ALBUQUERQUE, N.M. (AP) – The University of New Mexico will pay homage this week to acclaimed Mexican-American novelist Rudolfo Anaya, who was recently awarded the National Humanities Medal from President Barack Obama.
The lecture was created through a donation from the Pastura, New Mexico-born author who also founded the school's creative writing program.
Novelist and poet Rigoberto Gonzalez is scheduled to speak Thursday at an event that is part of the Rudolfo and Patricia Anaya Lecture on the Literature of the Southwest. Anaya's novel "Bless Me, Ultima" was made into a movie in 2013 and an opera based on the book is in the works.
Gonzalez said he is honored to speak at the Anaya lecture, especially since Anaya mentored him as a young writer.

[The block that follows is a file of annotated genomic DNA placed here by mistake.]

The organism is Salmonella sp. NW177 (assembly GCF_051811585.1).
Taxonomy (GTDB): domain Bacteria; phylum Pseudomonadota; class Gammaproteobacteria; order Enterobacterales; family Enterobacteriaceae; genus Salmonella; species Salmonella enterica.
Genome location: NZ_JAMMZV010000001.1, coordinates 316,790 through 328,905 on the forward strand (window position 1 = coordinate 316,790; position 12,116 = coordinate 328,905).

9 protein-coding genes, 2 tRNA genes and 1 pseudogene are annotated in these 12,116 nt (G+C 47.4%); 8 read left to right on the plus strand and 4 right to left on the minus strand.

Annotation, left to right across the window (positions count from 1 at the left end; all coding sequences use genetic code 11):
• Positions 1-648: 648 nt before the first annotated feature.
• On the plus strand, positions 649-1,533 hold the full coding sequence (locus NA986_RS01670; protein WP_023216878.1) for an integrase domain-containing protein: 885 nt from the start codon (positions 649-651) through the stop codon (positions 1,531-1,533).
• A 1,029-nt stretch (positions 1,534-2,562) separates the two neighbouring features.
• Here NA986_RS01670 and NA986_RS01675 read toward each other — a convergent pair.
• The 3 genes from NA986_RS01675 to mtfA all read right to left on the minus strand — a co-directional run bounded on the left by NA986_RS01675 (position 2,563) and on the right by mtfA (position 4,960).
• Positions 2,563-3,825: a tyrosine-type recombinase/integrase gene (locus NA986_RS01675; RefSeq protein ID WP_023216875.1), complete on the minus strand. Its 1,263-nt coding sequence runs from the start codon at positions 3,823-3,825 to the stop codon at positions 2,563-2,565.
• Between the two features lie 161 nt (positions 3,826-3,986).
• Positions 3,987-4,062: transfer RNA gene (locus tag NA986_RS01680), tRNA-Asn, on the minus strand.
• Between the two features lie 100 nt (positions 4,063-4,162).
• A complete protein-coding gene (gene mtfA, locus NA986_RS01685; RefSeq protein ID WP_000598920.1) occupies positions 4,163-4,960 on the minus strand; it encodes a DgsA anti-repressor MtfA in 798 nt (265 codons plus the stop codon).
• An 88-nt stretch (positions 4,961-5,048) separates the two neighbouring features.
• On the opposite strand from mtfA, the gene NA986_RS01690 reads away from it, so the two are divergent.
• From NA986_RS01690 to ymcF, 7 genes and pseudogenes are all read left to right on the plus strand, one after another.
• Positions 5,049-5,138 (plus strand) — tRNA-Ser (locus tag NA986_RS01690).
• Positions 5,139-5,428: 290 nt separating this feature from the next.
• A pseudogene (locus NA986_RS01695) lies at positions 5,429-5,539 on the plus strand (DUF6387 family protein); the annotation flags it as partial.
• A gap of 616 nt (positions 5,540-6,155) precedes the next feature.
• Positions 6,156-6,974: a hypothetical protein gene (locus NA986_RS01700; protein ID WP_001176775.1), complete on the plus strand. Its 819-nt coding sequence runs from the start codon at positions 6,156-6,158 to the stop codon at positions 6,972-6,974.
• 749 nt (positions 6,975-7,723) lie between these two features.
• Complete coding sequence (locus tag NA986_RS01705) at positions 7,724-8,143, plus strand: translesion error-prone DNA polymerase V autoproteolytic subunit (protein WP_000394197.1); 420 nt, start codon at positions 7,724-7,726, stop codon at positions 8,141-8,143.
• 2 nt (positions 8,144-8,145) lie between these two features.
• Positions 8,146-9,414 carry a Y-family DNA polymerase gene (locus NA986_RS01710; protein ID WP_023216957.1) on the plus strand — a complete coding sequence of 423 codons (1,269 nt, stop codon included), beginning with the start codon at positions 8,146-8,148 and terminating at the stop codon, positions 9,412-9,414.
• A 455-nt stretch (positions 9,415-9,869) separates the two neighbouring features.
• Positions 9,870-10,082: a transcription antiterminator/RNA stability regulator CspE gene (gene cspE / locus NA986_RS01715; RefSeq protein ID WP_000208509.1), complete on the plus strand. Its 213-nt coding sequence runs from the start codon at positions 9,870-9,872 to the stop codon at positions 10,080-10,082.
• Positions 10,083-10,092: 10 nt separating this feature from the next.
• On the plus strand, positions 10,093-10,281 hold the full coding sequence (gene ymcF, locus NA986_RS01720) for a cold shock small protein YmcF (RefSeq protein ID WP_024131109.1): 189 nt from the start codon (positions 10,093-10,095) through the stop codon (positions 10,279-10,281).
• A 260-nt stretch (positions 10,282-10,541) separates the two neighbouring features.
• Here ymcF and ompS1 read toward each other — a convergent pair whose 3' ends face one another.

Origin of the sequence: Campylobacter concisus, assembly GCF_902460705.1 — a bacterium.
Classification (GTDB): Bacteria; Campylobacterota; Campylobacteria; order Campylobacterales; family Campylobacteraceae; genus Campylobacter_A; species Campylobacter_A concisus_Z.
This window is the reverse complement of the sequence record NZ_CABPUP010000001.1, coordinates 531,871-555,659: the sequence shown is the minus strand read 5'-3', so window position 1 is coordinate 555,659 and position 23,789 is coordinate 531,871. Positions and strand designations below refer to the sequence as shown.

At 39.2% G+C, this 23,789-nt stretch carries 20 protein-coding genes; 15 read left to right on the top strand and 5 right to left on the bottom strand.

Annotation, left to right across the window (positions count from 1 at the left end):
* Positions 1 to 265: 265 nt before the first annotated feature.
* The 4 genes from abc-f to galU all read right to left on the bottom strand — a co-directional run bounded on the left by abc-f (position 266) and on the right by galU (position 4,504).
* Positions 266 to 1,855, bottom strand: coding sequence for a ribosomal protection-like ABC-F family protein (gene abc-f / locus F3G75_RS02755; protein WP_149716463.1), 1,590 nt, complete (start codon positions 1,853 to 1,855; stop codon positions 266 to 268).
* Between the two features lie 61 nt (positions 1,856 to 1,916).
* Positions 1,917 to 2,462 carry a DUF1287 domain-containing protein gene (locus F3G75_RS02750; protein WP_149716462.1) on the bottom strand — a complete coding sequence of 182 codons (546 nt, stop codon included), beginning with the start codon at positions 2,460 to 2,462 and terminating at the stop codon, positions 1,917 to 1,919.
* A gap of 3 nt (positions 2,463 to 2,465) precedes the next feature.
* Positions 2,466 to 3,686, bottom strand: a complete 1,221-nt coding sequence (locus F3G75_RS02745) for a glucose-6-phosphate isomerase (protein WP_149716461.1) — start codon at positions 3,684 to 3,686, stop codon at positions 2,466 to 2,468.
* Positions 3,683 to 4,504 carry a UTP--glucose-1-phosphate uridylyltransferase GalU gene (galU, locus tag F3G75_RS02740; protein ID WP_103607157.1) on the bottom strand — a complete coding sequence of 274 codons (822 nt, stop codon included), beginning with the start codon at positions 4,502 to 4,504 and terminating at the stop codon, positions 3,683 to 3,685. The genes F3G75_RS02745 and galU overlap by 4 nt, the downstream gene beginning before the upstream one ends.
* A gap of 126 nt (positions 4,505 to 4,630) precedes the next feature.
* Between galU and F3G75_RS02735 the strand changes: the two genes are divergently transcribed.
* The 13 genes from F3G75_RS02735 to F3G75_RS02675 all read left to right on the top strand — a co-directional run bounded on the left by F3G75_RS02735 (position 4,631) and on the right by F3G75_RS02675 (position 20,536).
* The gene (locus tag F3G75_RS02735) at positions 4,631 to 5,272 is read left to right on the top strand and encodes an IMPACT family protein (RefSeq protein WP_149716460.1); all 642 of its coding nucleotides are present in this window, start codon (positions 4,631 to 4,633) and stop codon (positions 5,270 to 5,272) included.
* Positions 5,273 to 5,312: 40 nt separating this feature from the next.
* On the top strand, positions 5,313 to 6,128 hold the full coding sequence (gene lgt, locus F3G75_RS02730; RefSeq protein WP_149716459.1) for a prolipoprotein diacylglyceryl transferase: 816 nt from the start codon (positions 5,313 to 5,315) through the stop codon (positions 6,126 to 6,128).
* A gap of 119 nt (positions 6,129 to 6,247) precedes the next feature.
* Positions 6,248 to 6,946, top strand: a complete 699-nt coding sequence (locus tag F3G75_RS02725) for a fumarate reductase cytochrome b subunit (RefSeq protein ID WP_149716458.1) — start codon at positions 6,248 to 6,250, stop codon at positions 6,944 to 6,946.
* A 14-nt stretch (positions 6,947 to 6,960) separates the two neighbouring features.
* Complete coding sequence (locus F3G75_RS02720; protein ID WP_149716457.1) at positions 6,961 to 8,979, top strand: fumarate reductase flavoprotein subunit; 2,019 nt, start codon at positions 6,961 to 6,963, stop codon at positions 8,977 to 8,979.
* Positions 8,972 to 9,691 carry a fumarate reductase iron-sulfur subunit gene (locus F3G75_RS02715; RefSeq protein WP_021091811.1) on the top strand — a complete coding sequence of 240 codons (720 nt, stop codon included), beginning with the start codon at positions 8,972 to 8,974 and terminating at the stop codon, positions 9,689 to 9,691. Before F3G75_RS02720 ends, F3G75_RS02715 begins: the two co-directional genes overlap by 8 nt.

"I still have an old, signed copy of 'Bless Me, Ultima.' It has gone with me in all the places I've lived," said Gonzalez, author of "Our Lady of the Crossword."
Gonzalez wrote the summary for Anaya's National Humanities Medal.
Literary critics say Anaya's "Bless Me, Ultima," a World War II-era novel set in New Mexico about a boy and a traditional healer called a curandera, influenced a generation of Latino writers. Its imagery and Mexican-American cultural references were rare at the time of its 1972 publication.
Despite the popularity of "Bless Me, Ultima" on college campuses throughout the years, the novel was banned in some Arizona schools after a campaign by some who said the book promoted the overthrow of the federal government.
Latino literary critics have called those claims "outrageous."
University of New Mexico English professor Bernadine Hernandez said the school was proud to host the lecture series after Anaya's recognition by Obama. She said in previous years Acoma Pueblo poet Simon Ortiz and Latina playwright Denise Chavez have been keynote speakers for the lecture series.
"Rigo is an example of what Rudolfo Anaya started," Hernandez said. "So we are very excited to hear what Rigo has to say."